Marking a world first, researchers at Imperial’s Centre for Psychedelic Research will investigate psilocybin as a treatment for gambling addiction with the support of funding from the UK Research and Innovation (UKRI) fund.
The Centre will be carrying out a small study involving five volunteers with gambling addiction to test if psychedelic therapy is safe and could have therapeutic potential.
From October 2023, the volunteers will be given psilocybin in combination with talking therapy and will undergo braing imaging to monitor patterns of brain acitivity and connectivity using functional magnetic resonance imaging (fMRI) and electroencephalography (EEG).
The study is being led by leading researchers in the field, including Professor David Nutt, Dr David Erritzoe, Dr Matt Wall and Rayyan Zafar, PhD, from Imperial College Centre for Psychedelic Research and Neuropsychopharmacology.
As psychedelics have shown promise in clinical research as potentially innovative treatments for conditions such as depression, post-traumatic stress disorder (PTSD), alcoholism and more, the team believes that psilocybin may offer hope as a treatment for gambling disorder.
Psilocybin, in particular, has been shown in a number of clinical studies to induce brain plasticity, with research proposing this creates a window of time following a psilocybin experience that enables a person to break old patterns of thinking and form new ones – helping people break addictive patterns of behaviour.
Between April and December 2022, the UK saw record demand for gambling services, with referrals to NHS clinics for gambling addiction up by 16.2% from the same period in 2021, and the north of England having the highest prevalence of at-risk gamblers.
Zafar told Psychedelic Health: “The current clinical treatment paradigm for gambling addiction in the UK is a psychosocial intervention such as Cognitive Behavioural Therapy (CBT) with some patients being prescribed naltrexone off-label. To date, there are no licensed pharmacological interventions for Gambling Disorder.”
Zaffar highlights that recent studies have shown the therapeutic potential of Psychedelic Therapy in the treatment of psychiatric conditions, including substance use disorders, but there have been no specific studies into the use of Psychedelic Therapy to treat Gambling Addiction or other behavioral addictions.
“Given the similarities in clinical and brain characteristics between substance use addictions and behavioural addictions we believe psychedelics may be able to target the same psychological and physiological mechanisms underlying this condition,” said Zafar.
“There is currently a large unmet medical need for effective interventional solutions for these individuals given the lack of available or effective treatments.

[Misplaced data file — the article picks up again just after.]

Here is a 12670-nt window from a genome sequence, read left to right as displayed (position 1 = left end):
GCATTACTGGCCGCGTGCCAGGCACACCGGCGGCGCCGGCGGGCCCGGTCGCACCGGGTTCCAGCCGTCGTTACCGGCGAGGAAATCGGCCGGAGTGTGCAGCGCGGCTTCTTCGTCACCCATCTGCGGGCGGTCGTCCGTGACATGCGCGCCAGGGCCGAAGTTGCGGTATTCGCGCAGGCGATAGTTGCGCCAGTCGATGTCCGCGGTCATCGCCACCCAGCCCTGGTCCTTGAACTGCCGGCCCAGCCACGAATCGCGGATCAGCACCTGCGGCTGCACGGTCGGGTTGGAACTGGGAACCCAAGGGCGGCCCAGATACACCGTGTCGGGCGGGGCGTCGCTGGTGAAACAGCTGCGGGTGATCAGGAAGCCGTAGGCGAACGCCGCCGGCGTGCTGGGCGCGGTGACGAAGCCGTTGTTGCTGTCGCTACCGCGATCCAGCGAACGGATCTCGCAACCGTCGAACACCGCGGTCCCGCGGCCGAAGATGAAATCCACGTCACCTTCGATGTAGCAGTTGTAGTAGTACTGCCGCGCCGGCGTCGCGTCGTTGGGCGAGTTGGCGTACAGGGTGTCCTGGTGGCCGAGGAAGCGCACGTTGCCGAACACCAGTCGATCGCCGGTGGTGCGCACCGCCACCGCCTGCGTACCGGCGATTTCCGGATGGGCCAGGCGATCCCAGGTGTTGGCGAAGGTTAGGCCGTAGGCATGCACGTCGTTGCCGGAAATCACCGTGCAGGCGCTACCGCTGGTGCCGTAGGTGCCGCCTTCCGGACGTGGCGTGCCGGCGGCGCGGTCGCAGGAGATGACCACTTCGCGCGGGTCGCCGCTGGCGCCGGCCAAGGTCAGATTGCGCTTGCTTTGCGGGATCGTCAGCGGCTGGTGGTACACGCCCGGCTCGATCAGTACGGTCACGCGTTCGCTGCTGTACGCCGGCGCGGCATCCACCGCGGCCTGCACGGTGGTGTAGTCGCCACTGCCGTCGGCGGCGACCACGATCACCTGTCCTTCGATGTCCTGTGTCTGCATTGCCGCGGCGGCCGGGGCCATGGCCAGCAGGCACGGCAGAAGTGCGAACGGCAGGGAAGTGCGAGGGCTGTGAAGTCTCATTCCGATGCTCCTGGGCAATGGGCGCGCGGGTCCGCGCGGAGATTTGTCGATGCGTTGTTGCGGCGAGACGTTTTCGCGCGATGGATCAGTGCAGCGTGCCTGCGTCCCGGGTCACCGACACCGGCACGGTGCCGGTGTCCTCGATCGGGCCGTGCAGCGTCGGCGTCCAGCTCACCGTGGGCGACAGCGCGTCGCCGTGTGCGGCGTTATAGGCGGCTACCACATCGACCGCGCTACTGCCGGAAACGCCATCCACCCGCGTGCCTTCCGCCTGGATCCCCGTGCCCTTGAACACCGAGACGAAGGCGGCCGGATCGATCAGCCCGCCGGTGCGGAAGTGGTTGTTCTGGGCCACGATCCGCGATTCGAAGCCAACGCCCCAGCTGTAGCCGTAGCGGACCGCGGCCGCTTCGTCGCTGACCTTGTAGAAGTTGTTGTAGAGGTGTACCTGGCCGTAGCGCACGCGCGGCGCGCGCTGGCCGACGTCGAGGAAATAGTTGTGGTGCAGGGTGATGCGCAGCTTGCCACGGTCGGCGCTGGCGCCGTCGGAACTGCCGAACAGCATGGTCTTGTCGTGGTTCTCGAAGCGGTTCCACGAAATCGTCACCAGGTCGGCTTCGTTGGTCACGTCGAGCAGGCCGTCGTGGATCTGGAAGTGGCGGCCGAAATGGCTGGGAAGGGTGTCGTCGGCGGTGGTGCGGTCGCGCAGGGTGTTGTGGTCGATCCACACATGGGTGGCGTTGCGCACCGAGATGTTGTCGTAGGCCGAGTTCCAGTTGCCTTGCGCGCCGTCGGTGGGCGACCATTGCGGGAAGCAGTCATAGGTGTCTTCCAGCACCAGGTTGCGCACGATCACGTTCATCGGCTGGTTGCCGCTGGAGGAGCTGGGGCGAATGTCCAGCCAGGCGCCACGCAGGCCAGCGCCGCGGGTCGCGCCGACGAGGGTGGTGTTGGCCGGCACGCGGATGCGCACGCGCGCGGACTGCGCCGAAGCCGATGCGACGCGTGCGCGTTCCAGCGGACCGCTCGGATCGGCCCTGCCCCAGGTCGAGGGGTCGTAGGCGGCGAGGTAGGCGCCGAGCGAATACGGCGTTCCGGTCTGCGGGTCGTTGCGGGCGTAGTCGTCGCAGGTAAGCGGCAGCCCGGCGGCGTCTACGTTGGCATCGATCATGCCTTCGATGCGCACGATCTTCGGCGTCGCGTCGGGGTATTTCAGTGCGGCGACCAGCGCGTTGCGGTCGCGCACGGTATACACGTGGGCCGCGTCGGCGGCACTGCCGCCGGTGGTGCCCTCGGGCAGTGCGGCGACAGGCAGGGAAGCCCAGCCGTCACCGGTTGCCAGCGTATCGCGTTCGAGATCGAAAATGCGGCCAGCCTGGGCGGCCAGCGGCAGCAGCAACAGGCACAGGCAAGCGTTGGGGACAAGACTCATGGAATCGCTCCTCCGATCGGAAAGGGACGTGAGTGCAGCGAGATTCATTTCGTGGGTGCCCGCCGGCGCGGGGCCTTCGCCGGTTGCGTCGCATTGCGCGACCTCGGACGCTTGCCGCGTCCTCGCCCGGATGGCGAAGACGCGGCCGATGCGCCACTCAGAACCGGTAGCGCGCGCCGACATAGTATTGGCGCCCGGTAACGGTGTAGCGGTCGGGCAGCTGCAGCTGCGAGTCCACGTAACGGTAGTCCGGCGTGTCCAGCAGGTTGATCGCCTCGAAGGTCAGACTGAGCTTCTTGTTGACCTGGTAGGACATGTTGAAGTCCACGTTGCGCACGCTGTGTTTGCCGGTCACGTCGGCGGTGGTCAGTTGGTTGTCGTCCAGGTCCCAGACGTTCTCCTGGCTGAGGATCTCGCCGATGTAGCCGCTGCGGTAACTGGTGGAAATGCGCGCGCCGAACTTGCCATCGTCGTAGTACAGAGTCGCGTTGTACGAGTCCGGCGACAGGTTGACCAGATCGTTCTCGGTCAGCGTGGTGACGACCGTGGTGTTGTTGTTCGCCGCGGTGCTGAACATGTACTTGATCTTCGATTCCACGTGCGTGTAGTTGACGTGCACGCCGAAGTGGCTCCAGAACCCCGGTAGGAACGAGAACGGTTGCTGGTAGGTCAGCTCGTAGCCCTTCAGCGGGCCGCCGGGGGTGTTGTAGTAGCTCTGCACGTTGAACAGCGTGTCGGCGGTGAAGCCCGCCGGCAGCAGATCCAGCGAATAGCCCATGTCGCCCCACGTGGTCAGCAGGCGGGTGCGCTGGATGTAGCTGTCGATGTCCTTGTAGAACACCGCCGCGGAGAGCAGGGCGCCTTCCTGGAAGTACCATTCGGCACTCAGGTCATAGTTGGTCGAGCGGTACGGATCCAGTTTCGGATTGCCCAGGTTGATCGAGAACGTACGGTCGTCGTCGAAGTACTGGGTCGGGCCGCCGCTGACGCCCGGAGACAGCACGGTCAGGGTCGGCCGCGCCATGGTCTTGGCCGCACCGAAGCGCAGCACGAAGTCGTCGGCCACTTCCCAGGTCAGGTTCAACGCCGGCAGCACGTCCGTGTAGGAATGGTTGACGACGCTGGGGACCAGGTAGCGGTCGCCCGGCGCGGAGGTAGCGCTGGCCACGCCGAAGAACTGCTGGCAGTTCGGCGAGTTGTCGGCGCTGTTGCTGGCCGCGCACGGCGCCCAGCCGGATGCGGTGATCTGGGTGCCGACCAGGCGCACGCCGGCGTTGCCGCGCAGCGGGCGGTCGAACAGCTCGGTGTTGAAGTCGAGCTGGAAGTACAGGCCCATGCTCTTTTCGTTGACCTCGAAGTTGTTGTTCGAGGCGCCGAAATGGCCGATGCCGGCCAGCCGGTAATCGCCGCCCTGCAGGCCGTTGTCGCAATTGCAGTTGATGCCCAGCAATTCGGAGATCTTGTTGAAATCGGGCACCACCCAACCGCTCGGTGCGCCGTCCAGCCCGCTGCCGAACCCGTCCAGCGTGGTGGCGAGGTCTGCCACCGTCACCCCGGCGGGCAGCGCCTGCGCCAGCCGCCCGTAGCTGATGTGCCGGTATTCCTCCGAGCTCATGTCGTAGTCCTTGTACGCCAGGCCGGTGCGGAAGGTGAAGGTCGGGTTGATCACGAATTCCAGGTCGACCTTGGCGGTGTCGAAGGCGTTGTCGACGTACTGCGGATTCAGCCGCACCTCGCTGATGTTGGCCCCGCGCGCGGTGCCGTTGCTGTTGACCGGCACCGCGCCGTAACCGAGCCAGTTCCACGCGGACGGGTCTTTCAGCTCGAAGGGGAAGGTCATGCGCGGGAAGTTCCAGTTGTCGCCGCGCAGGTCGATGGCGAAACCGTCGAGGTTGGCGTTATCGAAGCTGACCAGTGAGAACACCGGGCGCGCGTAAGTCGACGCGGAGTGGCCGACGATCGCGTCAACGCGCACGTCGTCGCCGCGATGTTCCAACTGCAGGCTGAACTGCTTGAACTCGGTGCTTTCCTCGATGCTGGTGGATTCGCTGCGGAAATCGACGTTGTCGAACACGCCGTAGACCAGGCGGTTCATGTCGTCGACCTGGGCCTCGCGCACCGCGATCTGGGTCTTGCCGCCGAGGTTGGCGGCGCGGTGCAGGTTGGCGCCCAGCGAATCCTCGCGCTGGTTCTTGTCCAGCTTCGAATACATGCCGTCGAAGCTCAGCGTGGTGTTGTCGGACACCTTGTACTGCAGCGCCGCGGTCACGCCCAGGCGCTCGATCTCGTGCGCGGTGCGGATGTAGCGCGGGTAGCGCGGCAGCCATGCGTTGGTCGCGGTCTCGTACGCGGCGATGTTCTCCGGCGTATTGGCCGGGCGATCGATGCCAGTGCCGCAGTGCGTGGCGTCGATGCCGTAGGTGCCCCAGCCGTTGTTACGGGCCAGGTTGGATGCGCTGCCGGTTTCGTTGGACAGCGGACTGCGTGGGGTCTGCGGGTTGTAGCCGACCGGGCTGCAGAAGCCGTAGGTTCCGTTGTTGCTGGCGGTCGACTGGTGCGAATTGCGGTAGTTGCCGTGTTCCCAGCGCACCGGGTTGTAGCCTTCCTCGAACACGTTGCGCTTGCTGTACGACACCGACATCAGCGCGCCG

“Research in psychiatry and addiction has been largely led through serendipitous discovery and this has led to a lack of understanding about disorder pathology and the mechanism of action of therapeutic interventions which has contributed to the large treatment gap that exists in addiction medicine.
“In recent years there have been efforts to incorporate personalised medicine and precision psychiatry approaches utilising human neuroimaging in early phase human addiction clinical research.”
Zafar emphasises such research has enabled the identification of novel drug targets and mechanisms of action of interventions, allowing for neuroscience-informed drug development, and paving the way for more effective interventions to reach addiction clinics.
fMRI and EEG can be used to identify translational biomarkers that are observable in patients with addiction disorders and that may respond to interventions such as psychedelic therapy, explains Zafar.
“Integrating these techniques into early phase clinical research of novel interventions like psychedelic therapy is therefore critical to enable for optimal translation,” he said.
“We are currently completing a series of experiments to develop such translational neuroimaging biomarkers for Gambling Didorder using tasks developed in our lab to probe the brain’s reward and plasticity systems which are known to be dysregulated in Gambling Disorder.
“Our tasks were created to explore the hypotheses that in Gambling Disorder, there is maladaptive reward processing and neuroplasticity which are contributing to the pathology of the disorder.
“These tasks have been validated as part of my PhD and we know these areas are possible targets for psychedelics – we want to see whether psychedelics can target these systems involved in Gambling Disorder and whether that is how they lead to their therapeutic effects.”
With psychedelic research in the UK receiving minimal state funding to date, the UKRI investment is symbolic of changing attitudes towards psychedelic science.
“Having support like this is a big step forward for psychedelic research in the UK and we hope this will catalyse more of the same in the future,” said Zafar.
“The UK is a global leader in psychedelic research and if we are to keep this up we will need sufficient R&D support and funding from institutions and the Government.”
The Centre received UKRI funding following its groundbreaking research investigating psilocybin in combination with talking therapy for depression which showed reductions in depressive symptoms, and another study exploring psilocybin versus Escitalopram for depression, showing secondary outcomes favored psilocybin over escitalopram.